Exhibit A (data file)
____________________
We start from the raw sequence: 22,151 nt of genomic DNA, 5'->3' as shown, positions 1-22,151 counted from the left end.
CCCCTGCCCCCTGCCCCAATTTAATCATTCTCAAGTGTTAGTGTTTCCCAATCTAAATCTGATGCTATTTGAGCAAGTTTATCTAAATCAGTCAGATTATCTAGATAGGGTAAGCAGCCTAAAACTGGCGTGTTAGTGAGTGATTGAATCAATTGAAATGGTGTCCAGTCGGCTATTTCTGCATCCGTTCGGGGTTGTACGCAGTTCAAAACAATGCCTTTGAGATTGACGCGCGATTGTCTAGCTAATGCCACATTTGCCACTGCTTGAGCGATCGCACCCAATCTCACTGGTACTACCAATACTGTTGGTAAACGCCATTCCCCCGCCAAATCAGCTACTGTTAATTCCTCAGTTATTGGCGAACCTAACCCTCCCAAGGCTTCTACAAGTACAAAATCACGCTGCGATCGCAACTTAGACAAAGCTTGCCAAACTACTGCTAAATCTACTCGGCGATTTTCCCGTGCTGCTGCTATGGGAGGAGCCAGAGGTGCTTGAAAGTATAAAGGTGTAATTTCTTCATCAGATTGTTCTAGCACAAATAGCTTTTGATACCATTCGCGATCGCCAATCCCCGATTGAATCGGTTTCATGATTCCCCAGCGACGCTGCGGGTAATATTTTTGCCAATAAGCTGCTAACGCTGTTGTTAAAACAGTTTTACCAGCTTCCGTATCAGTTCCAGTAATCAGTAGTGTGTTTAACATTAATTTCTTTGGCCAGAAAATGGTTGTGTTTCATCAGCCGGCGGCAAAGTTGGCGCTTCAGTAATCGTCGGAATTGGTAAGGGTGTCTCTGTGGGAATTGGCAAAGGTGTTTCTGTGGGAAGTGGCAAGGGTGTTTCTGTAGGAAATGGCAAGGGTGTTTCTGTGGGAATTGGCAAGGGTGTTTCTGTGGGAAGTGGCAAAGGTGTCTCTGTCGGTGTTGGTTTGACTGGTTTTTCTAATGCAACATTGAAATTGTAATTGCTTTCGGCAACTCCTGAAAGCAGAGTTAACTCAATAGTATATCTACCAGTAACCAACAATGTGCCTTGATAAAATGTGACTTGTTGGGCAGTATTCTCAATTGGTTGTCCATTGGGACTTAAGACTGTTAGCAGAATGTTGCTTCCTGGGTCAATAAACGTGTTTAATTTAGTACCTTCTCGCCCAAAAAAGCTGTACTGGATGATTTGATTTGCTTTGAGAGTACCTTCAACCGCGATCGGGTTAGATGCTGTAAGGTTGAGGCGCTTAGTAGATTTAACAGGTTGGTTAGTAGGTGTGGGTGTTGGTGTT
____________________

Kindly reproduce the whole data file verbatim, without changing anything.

We start from the raw sequence: 22,151 nt of genomic DNA, 5'->3' as shown, positions 1-22,151 counted from the left end.
CCCCTGCCCCCTGCCCCAATTTAATCATTCTCAAGTGTTAGTGTTTCCCAATCTAAATCTGATGCTATTTGAGCAAGTTTATCTAAATCAGTCAGATTATCTAGATAGGGTAAGCAGCCTAAAACTGGCGTGTTAGTGAGTGATTGAATCAATTGAAATGGTGTCCAGTCGGCTATTTCTGCATCCGTTCGGGGTTGTACGCAGTTCAAAACAATGCCTTTGAGATTGACGCGCGATTGTCTAGCTAATGCCACATTTGCCACTGCTTGAGCGATCGCACCCAATCTCACTGGTACTACCAATACTGTTGGTAAACGCCATTCCCCCGCCAAATCAGCTACTGTTAATTCCTCAGTTATTGGCGAACCTAACCCTCCCAAGGCTTCTACAAGTACAAAATCACGCTGCGATCGCAACTTAGACAAAGCTTGCCAAACTACTGCTAAATCTACTCGGCGATTTTCCCGTGCTGCTGCTATGGGAGGAGCCAGAGGTGCTTGAAAGTATAAAGGTGTAATTTCTTCATCAGATTGTTCTAGCACAAATAGCTTTTGATACCATTCGCGATCGCCAATCCCCGATTGAATCGGTTTCATGATTCCCCAGCGACGCTGCGGGTAATATTTTTGCCAATAAGCTGCTAACGCTGTTGTTAAAACAGTTTTACCAGCTTCCGTATCAGTTCCAGTAATCAGTAGTGTGTTTAACATTAATTTCTTTGGCCAGAAAATGGTTGTGTTTCATCAGCCGGCGGCAAAGTTGGCGCTTCAGTAATCGTCGGAATTGGTAAGGGTGTCTCTGTGGGAATTGGCAAAGGTGTTTCTGTGGGAAGTGGCAAGGGTGTTTCTGTAGGAAATGGCAAGGGTGTTTCTGTGGGAATTGGCAAGGGTGTTTCTGTGGGAAGTGGCAAAGGTGTCTCTGTCGGTGTTGGTTTGACTGGTTTTTCTAATGCAACATTGAAATTGTAATTGCTTTCGGCAACTCCTGAAAGCAGAGTTAACTCAATAGTATATCTACCAGTAACCAACAATGTGCCTTGATAAAATGTGACTTGTTGGGCAGTATTCTCAATTGGTTGTCCATTGGGACTTAAGACTGTTAGCAGAATGTTGCTTCCTGGGTCAATAAACGTGTTTAATTTAGTACCTTCTCGCCCAAAAAAGCTGTACTGGATGATTTGATTTGCTTTGAGAGTACCTTCAACCGCGATCGGGTTAGATGCTGTAAGGTTGAGGCGCTTAGTAGATTTAACAGGTTGGTTAGTAGGTGTGGGTGTTGGTGTT